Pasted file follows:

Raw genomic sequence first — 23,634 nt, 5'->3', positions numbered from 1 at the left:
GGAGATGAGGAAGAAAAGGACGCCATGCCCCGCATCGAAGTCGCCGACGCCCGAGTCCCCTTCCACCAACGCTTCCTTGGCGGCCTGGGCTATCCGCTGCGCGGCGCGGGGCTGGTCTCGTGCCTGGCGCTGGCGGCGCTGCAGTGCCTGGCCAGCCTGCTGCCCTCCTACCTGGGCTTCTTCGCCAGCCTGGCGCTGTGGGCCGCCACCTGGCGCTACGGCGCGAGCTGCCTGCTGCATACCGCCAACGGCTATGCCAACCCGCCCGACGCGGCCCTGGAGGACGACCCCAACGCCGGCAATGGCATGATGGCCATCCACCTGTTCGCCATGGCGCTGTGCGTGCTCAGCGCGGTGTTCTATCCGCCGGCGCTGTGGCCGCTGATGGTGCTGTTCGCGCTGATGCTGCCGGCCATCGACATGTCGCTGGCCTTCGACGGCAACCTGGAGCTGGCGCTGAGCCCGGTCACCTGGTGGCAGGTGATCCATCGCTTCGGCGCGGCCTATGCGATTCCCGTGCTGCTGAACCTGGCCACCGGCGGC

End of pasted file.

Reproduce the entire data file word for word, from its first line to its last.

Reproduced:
Raw genomic sequence first — 23,634 nt, 5'->3', positions numbered from 1 at the left:
GGAGATGAGGAAGAAAAGGACGCCATGCCCCGCATCGAAGTCGCCGACGCCCGAGTCCCCTTCCACCAACGCTTCCTTGGCGGCCTGGGCTATCCGCTGCGCGGCGCGGGGCTGGTCTCGTGCCTGGCGCTGGCGGCGCTGCAGTGCCTGGCCAGCCTGCTGCCCTCCTACCTGGGCTTCTTCGCCAGCCTGGCGCTGTGGGCCGCCACCTGGCGCTACGGCGCGAGCTGCCTGCTGCATACCGCCAACGGCTATGCCAACCCGCCCGACGCGGCCCTGGAGGACGACCCCAACGCCGGCAATGGCATGATGGCCATCCACCTGTTCGCCATGGCGCTGTGCGTGCTCAGCGCGGTGTTCTATCCGCCGGCGCTGTGGCCGCTGATGGTGCTGTTCGCGCTGATGCTGCCGGCCATCGACATGTCGCTGGCCTTCGACGGCAACCTGGAGCTGGCGCTGAGCCCGGTCACCTGGTGGCAGGTGATCCATCGCTTCGGCGCGGCCTATGCGATTCCCGTGCTGCTGAACCTGGCCACCGGCGGC